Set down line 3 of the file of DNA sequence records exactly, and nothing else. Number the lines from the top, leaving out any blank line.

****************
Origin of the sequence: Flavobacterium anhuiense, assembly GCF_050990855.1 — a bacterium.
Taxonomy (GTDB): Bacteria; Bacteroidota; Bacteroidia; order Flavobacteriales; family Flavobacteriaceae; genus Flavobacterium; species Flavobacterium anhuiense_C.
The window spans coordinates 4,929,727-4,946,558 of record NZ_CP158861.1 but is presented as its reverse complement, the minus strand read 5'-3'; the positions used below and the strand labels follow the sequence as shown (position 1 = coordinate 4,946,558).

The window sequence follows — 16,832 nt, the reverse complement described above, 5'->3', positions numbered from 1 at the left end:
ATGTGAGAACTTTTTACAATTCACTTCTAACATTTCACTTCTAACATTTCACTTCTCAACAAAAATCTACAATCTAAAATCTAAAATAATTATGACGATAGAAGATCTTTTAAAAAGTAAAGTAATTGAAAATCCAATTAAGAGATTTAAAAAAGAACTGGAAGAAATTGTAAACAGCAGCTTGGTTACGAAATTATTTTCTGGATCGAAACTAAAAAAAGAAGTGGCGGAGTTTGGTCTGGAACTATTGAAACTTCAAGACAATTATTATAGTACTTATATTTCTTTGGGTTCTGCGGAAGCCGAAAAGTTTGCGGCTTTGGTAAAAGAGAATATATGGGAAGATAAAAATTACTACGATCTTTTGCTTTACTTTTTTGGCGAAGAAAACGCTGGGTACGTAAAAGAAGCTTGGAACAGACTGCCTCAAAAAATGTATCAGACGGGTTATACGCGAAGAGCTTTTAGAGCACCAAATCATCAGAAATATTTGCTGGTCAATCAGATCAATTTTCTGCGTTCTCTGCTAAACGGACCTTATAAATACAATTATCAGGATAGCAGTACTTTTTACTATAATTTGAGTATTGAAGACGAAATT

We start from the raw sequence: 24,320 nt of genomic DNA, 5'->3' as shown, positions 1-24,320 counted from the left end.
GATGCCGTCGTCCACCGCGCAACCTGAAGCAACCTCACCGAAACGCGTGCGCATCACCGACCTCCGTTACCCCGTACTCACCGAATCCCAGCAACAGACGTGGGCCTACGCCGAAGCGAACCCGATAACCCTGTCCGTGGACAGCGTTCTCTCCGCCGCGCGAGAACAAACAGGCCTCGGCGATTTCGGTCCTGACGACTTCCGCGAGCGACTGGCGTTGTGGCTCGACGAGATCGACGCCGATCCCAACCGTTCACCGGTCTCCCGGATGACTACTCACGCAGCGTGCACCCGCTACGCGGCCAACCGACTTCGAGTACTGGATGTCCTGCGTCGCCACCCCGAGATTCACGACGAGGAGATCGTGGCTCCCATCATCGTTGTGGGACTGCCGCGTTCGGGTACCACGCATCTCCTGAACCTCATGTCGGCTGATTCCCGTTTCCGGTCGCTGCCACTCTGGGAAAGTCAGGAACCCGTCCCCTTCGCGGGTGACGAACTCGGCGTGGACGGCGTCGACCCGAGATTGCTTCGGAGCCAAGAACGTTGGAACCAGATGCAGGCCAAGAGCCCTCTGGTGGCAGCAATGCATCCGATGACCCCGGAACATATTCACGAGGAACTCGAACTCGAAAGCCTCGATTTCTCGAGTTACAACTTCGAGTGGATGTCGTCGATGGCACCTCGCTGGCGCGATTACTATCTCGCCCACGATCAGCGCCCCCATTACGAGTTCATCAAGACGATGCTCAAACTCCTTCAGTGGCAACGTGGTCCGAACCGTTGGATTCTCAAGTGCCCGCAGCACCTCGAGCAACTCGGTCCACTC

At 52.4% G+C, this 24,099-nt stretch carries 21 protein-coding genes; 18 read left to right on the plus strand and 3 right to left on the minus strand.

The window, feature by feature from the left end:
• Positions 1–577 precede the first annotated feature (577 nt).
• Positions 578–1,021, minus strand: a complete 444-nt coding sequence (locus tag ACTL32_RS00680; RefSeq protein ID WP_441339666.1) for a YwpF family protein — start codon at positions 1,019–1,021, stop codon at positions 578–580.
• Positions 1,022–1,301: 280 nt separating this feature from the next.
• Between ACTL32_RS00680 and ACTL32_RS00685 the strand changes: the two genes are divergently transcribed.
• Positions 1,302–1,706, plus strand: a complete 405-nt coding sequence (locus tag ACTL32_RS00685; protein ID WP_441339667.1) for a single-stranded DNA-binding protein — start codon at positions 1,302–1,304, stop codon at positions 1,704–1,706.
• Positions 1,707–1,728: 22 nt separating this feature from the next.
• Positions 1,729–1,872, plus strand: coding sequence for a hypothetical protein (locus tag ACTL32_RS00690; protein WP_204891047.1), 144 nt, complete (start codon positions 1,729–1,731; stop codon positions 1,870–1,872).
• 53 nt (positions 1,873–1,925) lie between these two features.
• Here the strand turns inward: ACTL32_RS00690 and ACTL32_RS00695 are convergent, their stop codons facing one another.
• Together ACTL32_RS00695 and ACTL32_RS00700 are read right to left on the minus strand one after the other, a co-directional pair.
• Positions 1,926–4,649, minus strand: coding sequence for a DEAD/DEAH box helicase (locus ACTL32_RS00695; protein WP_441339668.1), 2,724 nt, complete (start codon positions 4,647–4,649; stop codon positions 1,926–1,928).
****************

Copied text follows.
The window spans coordinates 4,929,727-4,946,558 of record NZ_CP158861.1 but is presented as its reverse complement, the minus strand read 5'-3'; the positions used below and the strand labels follow the sequence as shown (position 1 = coordinate 4,946,558).